Rosacea is a common chronic inflammatory skin condition affecting the face primarily cheeks, nose, chin, central forehead and includes eye symptoms. It’s believed to be highly under-diagnosed, as mild to moderate cases can go on untreated without consulting a doctor.
It’s characterized by redness, flushing, inflammatory papules and pustules, telangiectasia (dilated blood vessels) and phymatous changes (thickening of the nose). Read more about subtypes here.
People with rosacea often have inherently compromised skin barrier with increased transepidermal water loss and decreased epidermal hydration leading to dryness and sensitive skin.
5.46% of adults are estimated to suffer from rosacea. Women & men are affected equally (contrary to previous knowledge). Typical onset age 30 to 65. Fair skinned people and familial disposition are more likely to get rosacea.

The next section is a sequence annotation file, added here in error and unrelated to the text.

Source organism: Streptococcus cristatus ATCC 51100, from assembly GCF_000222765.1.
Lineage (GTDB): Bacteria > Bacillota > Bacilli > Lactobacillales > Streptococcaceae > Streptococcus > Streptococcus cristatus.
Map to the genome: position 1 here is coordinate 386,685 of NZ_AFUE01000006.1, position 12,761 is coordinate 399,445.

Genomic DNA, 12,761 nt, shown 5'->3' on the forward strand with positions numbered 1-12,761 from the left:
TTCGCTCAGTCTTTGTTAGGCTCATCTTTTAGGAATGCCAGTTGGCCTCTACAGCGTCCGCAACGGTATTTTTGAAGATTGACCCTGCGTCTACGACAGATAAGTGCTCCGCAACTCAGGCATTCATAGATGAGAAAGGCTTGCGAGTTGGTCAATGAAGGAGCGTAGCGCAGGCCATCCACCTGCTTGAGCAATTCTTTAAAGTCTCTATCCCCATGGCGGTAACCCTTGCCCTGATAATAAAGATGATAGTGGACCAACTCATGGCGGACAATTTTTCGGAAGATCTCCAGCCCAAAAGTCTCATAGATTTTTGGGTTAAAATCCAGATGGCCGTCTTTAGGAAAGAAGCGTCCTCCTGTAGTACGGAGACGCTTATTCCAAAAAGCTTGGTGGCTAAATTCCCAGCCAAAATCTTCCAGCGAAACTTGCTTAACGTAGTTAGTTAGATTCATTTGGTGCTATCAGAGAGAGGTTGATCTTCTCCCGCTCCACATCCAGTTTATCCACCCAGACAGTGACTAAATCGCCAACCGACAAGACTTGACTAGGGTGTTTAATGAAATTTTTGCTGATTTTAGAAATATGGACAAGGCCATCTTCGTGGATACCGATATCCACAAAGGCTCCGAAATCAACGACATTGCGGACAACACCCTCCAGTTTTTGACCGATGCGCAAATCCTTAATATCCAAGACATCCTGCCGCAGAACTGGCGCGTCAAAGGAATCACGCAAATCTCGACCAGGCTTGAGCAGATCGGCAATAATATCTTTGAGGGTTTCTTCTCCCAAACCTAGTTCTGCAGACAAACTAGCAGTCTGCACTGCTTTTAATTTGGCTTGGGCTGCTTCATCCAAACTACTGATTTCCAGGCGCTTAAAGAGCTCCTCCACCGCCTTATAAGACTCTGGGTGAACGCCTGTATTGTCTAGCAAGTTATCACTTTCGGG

The exact pathogenesis of rosacea is still unclear, however we know:
Microorganisms, like the skin mite Demodex folliculorum and staphylococcus epidermidis, may contribute to development of rosacea by stimulating the innate immune system driving the inflammatory response causing the papules and pustules.
Neurogenic dysregulation of the vessels in the skin may contribute to rosacea symptoms such as flushing and burning.
Genetic heredity also plays a role.
Gether. L et al. Incidence and Prevalence of Rosacea: a systematic review and meta-analysis. Br. J. Dermatol 2018 DOI: 10.1111/bjd.16481
Two AM et al: Rosacea: part I. Introduction, categorization, histology, pathogenesis, and risk factors. J Am Acad Dermatol. 72(5):749-58 DOI: 10.1016/j.jaad.2014.08.028
Gallo RL, Granstein RD, Kang S et al. Standard classification and pathophysiology of rosacea: the 2017 update by the National Rosacea Society Expert Committee. J Am Acad Dermatol 2018; 78:148–55.